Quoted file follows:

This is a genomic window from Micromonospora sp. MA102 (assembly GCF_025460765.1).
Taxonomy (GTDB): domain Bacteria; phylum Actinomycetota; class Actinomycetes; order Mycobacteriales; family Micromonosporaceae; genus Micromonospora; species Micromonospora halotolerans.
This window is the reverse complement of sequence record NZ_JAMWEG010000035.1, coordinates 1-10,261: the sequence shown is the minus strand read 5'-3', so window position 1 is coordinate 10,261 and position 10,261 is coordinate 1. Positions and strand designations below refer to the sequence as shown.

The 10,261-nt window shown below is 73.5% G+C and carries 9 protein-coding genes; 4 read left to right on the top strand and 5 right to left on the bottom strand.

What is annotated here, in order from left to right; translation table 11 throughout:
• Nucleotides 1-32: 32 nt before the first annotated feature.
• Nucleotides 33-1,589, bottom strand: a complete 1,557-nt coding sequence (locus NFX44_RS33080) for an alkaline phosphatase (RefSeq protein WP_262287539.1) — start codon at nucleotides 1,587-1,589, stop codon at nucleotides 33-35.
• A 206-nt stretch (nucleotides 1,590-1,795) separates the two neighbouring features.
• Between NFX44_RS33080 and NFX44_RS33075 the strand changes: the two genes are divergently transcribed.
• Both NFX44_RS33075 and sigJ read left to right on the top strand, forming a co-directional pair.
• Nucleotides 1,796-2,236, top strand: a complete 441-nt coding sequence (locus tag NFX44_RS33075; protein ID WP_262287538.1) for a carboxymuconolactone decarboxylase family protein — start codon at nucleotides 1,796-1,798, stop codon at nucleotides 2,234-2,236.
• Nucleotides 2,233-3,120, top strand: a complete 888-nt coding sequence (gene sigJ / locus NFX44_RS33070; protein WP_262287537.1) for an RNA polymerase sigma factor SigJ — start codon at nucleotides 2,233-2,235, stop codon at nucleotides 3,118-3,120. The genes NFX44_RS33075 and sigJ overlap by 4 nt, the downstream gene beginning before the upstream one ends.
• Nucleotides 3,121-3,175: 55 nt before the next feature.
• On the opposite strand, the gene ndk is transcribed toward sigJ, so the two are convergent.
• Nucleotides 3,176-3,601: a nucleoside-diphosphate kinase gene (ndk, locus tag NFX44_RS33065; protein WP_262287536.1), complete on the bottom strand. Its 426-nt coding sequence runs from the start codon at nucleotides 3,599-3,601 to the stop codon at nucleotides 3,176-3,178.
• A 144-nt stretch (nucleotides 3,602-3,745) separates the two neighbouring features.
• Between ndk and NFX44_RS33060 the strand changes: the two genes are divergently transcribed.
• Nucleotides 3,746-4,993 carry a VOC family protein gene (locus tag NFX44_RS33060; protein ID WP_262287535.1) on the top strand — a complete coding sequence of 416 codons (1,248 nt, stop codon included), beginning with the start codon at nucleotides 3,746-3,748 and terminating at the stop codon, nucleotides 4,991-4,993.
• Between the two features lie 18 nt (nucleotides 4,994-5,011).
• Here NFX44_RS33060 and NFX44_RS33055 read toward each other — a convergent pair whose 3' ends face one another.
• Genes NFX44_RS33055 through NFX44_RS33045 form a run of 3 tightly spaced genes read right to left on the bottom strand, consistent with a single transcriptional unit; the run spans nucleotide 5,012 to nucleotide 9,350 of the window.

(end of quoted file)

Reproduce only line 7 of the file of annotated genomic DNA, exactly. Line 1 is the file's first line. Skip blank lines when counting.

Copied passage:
• Nucleotides 33-1,589, bottom strand: a complete 1,557-nt coding sequence (locus NFX44_RS33080) for an alkaline phosphatase (RefSeq protein WP_262287539.1) — start codon at nucleotides 1,587-1,589, stop codon at nucleotides 33-35.